We often have ways of describing the past in a hagiographic manner. Simon Vratsian, James Mandalian, former editors—we have come to view the intellectual work they did for the paper as something, which is no longer achievable. We have a misconception that things were better then; that those were the golden years; that today, our institutions are disintegrating around us and gone are the days where it’s worth investing ourselves in them professionally. If we’re to adopt this mental state, we’re certainly doomed.

What, after all, is a community, if not a group of individuals?

***

A version of this editorial was published in the July 7 issue of the Armenian Weekly print edition. 

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3 Comments

  1. I don’t know where I fit. Organizational Drone or Intelligent Outsider? I am not inside nor outside but rather very thankful for being part of this new ethnic and cultural heritage that I am discovering being an “Armenian.” For me my Armenian roots are a refreshing turn of events in my life. I grew up in Bolivia not knowing my Armenian roots until someone noted that my last name was Armenian. This new discovery has been for me like my spiritual journey, discovering my ethnic and spiritual roots have gone hand in hand. It is like returning from exile, like coming back home. My grandfather Ballivian’s family broke apart because of internal greed, envy and unforgiveness. Likewise our relationship with God was lost, we did not know why we were here and what was our purpose but God being rich in mercy put me back on track as I found Him whom my soul was hungry for, the Lord Jesus Christ. So, I became a born again Christian and later on discovering my Armenian roots. I have called Psalm 126, the Ballivian’s Psalm because it really represents what I feel in my heart, I was coming back home [zion or God’s dwelling place] and I felt it was a dream and my mouth was filled with laughter and praise and I can say (again), ‘The Lord has done great things for us, and we are filled with joy.”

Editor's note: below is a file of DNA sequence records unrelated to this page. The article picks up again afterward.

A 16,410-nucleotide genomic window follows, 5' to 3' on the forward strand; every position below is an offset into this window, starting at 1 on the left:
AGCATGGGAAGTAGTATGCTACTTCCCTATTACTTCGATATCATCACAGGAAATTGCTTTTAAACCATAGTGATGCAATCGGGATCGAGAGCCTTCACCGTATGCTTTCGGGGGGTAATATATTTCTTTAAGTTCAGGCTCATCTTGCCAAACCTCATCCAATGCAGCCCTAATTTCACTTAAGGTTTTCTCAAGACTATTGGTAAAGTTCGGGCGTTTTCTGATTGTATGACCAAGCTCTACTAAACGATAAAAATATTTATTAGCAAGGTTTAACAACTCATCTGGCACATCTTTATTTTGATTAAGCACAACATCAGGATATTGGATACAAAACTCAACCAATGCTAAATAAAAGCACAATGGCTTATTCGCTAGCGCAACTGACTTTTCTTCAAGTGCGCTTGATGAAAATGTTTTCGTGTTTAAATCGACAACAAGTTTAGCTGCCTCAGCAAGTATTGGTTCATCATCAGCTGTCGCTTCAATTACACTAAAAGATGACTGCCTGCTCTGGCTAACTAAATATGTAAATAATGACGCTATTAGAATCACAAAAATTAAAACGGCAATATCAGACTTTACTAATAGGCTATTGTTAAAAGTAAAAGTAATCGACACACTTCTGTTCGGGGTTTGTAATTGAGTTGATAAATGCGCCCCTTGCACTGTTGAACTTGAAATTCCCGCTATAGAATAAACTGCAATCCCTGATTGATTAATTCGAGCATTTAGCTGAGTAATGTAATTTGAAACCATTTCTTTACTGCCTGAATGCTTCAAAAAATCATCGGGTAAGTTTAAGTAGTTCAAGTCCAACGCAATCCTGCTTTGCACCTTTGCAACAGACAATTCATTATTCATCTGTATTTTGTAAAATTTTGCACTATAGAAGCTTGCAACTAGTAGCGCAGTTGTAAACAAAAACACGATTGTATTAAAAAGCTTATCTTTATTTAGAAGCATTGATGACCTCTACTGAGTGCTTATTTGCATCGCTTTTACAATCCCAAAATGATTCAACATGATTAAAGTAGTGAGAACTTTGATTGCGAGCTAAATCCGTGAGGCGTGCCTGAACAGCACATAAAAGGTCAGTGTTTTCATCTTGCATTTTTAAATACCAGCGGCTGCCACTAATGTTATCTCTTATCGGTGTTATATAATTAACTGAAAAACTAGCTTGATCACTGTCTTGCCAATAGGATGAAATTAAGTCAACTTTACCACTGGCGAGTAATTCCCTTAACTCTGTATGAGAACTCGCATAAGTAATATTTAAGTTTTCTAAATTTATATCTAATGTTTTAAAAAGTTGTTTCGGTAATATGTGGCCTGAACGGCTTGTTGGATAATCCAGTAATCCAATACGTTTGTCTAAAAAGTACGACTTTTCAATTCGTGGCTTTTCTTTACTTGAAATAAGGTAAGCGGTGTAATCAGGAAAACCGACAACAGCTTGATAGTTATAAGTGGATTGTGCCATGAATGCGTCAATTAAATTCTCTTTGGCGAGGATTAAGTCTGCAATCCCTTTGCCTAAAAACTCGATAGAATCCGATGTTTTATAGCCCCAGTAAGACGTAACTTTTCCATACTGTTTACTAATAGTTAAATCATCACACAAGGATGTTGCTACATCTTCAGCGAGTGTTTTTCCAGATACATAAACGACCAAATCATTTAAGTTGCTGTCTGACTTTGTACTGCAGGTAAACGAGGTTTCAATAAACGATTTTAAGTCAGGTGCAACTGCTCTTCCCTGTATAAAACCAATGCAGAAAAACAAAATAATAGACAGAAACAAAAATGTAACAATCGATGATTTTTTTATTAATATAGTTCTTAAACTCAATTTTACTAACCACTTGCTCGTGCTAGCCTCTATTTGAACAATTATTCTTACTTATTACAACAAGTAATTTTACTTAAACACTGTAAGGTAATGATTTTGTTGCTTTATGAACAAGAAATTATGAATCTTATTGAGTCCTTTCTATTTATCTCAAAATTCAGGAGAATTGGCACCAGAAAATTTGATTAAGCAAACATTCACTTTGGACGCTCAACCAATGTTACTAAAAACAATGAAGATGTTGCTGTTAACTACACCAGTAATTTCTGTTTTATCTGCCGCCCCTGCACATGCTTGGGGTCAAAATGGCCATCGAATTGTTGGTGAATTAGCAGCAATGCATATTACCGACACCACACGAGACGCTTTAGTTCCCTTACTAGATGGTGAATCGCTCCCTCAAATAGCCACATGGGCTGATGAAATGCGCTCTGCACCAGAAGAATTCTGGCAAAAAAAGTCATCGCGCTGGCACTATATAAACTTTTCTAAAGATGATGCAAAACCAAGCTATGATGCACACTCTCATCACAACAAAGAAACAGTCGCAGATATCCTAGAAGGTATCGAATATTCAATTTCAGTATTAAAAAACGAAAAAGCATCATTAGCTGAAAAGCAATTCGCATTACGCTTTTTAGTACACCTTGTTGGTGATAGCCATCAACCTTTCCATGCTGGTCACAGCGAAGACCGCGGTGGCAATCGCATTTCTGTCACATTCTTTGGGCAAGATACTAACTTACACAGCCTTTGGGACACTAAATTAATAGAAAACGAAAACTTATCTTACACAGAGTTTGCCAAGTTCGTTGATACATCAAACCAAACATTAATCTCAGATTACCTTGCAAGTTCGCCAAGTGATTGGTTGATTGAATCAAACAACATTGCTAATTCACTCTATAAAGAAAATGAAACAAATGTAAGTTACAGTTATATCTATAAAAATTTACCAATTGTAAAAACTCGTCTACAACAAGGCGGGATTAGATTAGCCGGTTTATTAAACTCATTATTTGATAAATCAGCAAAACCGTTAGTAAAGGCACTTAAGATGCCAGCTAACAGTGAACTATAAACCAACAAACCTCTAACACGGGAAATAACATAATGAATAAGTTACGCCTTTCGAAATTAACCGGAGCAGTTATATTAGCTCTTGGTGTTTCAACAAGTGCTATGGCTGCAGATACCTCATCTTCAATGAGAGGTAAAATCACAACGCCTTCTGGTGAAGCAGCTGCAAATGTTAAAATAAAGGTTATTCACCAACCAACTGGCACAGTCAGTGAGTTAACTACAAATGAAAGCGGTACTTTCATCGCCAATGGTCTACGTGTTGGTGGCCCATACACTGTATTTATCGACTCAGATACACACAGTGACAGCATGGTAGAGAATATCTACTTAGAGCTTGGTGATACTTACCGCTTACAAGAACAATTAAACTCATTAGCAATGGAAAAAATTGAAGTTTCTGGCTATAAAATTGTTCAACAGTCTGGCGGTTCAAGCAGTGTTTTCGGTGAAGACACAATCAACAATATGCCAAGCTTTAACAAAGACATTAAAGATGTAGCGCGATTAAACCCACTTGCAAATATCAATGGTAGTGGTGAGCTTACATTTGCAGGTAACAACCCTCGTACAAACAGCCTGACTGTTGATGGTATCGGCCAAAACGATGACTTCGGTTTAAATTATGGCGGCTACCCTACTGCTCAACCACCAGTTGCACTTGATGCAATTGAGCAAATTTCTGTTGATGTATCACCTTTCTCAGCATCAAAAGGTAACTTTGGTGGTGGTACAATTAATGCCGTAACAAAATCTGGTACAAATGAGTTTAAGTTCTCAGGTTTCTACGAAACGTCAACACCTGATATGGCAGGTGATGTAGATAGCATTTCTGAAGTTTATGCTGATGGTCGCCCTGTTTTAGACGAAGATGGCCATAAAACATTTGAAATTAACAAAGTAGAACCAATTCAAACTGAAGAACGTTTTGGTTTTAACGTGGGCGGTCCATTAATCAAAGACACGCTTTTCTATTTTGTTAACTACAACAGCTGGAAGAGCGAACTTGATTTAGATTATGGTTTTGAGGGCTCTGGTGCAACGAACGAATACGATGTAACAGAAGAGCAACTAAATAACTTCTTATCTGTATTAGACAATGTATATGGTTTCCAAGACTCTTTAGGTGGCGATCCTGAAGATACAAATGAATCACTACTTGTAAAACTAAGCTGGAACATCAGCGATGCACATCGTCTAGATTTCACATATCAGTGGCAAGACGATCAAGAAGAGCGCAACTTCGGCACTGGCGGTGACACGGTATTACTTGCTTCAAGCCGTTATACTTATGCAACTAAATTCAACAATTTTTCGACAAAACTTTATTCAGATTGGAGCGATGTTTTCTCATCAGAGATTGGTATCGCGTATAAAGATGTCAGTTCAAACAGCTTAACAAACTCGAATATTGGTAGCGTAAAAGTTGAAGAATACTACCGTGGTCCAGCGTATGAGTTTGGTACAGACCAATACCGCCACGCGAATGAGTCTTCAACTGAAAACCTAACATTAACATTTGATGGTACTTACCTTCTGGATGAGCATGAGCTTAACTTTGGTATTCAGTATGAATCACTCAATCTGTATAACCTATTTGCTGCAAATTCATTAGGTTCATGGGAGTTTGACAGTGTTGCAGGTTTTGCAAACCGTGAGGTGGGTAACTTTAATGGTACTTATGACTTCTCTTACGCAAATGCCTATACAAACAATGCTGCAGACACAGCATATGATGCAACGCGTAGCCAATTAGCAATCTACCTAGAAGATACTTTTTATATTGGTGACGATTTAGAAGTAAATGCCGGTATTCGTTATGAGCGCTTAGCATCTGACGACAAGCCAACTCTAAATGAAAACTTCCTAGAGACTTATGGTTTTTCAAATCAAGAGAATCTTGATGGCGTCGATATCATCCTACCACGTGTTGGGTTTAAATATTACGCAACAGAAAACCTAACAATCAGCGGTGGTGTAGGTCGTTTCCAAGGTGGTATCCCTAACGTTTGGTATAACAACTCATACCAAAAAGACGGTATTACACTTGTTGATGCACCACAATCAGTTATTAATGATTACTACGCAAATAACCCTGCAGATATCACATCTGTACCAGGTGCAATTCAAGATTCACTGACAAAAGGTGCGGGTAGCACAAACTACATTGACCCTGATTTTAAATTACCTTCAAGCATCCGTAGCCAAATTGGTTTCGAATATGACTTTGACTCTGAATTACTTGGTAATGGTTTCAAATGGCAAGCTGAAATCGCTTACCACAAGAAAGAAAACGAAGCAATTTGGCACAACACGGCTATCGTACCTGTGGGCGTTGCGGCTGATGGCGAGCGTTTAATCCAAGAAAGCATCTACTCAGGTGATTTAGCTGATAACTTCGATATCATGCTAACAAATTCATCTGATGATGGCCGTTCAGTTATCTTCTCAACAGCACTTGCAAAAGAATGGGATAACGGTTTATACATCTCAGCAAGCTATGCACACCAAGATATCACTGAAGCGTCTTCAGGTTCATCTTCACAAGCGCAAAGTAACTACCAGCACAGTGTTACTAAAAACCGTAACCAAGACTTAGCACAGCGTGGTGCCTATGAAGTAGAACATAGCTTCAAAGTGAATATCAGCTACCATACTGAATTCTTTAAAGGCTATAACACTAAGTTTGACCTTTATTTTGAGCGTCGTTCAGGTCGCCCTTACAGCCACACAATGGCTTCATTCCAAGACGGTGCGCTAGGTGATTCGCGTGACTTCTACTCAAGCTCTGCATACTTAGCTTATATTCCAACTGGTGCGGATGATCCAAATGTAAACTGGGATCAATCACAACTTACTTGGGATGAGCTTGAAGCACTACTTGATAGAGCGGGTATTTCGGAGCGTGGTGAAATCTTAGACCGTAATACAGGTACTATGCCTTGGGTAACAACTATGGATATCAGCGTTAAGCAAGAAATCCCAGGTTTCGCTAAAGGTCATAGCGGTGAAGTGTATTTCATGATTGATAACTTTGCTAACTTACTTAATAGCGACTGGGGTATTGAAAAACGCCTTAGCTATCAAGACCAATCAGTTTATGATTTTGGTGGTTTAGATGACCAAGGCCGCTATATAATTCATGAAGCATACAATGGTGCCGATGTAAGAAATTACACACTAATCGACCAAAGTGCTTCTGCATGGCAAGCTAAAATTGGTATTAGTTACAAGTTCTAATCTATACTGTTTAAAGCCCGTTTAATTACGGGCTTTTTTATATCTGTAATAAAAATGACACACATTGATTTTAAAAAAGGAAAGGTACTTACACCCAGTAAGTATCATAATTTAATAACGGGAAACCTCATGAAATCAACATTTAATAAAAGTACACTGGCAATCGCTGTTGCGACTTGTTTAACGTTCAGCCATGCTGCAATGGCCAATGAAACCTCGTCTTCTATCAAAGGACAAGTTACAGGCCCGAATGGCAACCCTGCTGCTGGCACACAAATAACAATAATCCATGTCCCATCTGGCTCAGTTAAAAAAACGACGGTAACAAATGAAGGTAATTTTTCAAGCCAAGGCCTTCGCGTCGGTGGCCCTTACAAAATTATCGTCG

Jorge Ballivian
    Sand Lake, Michigan

  2. Why wasn’t James (Jimmy) Tashjian mentioned as one of those brilliant past Weekly editors and intellectuals. Was it because he was a genuine Armenian AND American patriot? He loved this exceptional nation in which he lived and worked and served. But he was “eased out” of his position after political changes and leftist infiltrations in the highest levels of the organization occurred in the late 70’s, followed by visits from abroad and declines in organizational memberships. It was “their way or the highway.”

    We are very fortunate in this age to have a highly educated Armenian American community. The ANCA is doing an excellent job – no one does it better. I may disagree with many of its political picks, but they’re the hardest working people we have. I urge our Armenian American youth and young adults to think for yourselves and never be afraid to question anyone at any level if what they advocate just doesn’t make sense to you. I’m fully aware that you have been exposed to leftist thought in the halls of higher learning, but again – take it all in and think for yourself.